Many of us have heard horror stories of things that happened in the “prayer lines” — those times when someone failed to get healed, was viciously accused by the prayer-leader of not having faith, and how that person left crying, angry, or otherwise. Sad to say but those stories are often true and do actually happen. While the prayer leader may have been well-intentioned it is safe to say that the effects of their words and actions were not just ineffective but actually detrimental. I suggest there is a much better way to operate in this setting or situation, but this way carries over into all aspects of life — it is the Way of Personal Responsibility.

In any prayer situation with others it is safe to say that usually one party (the supplicant) approaches the other (prayer leader) for prayer. The supplicant obviously has a need that they don’t feel is adequately addressed without the assistance of others, which is the reason they sought help. Common sense also dictates that if the supplicant were able to solve the need on their own that they would not have sought help, which tells us that they are in a place of lack. Presumably the prayer leader is in a place of plenty in that area of need, or at least is in less lack, and so the supplicant requests prayer intending the blessing to go from the place of higher influence to lower influence. And so the prayer occurs.

When the prayer occurs there is one vitally important detail the prayer leader must be aware of — that they are responsible for providing the solution. Certainly God is the one ultimately responsible, but on an earthly level God has given us responsibility to bring heaven to earth and so it is the job of the prayer leader to do just that. What this means is that ALL failure in the situation, if blame MUST be apportioned, goes to the prayer leader. Why? Because the supplicant never had it to begin with or they wouldn’t have sought prayer. Thus, any lack of heaven’s breakthrough in the situation is the responsibility of the prayer leader to address, solve, and resolve the matter.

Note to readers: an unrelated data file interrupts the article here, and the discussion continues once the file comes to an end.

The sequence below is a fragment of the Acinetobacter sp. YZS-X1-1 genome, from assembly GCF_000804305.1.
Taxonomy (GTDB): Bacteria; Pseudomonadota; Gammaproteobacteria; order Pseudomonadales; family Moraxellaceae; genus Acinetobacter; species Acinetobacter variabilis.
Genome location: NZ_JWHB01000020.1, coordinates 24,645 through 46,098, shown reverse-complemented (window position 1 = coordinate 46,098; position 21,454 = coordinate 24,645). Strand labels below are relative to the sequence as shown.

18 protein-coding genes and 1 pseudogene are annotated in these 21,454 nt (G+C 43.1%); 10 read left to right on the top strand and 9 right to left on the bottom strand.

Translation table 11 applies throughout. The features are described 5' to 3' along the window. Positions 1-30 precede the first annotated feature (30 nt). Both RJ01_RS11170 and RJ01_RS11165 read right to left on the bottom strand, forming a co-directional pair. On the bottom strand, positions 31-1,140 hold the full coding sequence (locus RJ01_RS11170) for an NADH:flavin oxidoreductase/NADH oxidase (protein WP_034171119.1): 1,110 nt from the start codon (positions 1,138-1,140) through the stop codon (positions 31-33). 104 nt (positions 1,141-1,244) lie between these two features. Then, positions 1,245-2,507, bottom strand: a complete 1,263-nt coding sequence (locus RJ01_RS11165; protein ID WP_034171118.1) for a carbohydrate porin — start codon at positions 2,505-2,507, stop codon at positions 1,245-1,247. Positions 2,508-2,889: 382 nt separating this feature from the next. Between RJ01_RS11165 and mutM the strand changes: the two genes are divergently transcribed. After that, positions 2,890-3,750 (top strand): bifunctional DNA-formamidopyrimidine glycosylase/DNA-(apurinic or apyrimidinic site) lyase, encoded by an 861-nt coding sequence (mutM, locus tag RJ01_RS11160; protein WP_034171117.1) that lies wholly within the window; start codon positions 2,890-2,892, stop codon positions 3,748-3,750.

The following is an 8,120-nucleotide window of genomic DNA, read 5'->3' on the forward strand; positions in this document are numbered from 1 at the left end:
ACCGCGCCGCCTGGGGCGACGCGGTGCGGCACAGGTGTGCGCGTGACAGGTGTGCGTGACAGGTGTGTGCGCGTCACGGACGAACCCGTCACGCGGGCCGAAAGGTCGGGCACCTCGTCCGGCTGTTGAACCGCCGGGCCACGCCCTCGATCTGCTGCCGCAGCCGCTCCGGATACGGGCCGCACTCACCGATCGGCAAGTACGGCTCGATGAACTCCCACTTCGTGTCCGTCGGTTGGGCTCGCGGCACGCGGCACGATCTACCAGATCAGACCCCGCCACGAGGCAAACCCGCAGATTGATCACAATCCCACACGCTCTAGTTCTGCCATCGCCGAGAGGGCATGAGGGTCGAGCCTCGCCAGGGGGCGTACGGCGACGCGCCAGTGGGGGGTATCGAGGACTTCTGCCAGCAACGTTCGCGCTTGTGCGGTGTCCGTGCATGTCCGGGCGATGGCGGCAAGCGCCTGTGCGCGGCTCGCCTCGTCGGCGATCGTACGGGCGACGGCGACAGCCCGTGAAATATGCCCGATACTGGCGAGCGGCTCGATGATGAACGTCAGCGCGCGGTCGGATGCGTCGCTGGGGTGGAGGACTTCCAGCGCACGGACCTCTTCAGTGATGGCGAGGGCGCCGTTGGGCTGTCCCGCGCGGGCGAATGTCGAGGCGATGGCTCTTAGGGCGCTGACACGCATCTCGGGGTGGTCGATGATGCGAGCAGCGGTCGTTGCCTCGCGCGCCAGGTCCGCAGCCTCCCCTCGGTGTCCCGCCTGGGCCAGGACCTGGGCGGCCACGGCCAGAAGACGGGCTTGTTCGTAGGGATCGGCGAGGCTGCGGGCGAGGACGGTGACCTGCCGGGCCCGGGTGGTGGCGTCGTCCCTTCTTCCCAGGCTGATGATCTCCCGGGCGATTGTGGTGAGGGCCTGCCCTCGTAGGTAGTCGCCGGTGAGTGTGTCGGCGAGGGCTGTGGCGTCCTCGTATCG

I find it quite sensible to take this approach for a few reasons. First, if one looks at the bible verses where someone was healed by their own faith they directly approached Jesus and usually had a solution in mind but just needed Jesus to give them an extra boost in prayer. There is not a single time Jesus said to someone “your faith has made you well” where they had no pre-formed notion of how this wholeness might occur. When he didn’t say it one can assume their faith did NOT make them well, and therefore most of the time it was not the supplicant’s faith that brought the solution, and anyone else would be wise to adopt a similar mindset.

Second, I have named this the Way of Personal Responsibility for a reason. I have little to no control at all over the lives of others. I cannot make them believe things a certain way, speak, act, or think a certain way, and as such I am the only person whose beliefs, thoughts, and actions I control. If as prayer leader I believe Heaven needs to come to Earth I cannot depend on any other person to provide enough God-power in the situation, as I am the one who is being sought for just that very thing. Therefore it is my responsibility to provide it and I never know when I will be called on for that task. I might be healing someone in a grocery store or a coworker, and it might be nowhere near a highly-anointed church prayer-line where people are getting blessed left and right. If someone needs a touch from heaven I can only count on myself to carry it. Thus I must choose actions that line up with that belief and when all is said and done I can know that I did my all.

By corollary it also means that if in that situation as prayer leader I FAIL to provide the touch from heaven under no circumstances may I begin blaming the other person and at NO point EVER do I tell that person the nine reasons why they failed to be prepared enough for me to pray for them. Obviously they were unprepared or they wouldn’t need prayer in the first place.

It is time that we each individually take a step up in our personal spiritual responsibility. People blame others for heaven failing to manifest as a cover for their own feelings of inadequacy, fear, disappointment, and shame. Blame-passing over why prayers were not answered is not fruitless but rather is poisonous. If heaven is going to manifest it begins with a look at one’s own self not at anyone else in the visual range, and as I and everyone else do this more and more I firmly believe we will see a shift in not just the way we approach prayer with others but the end results as well.

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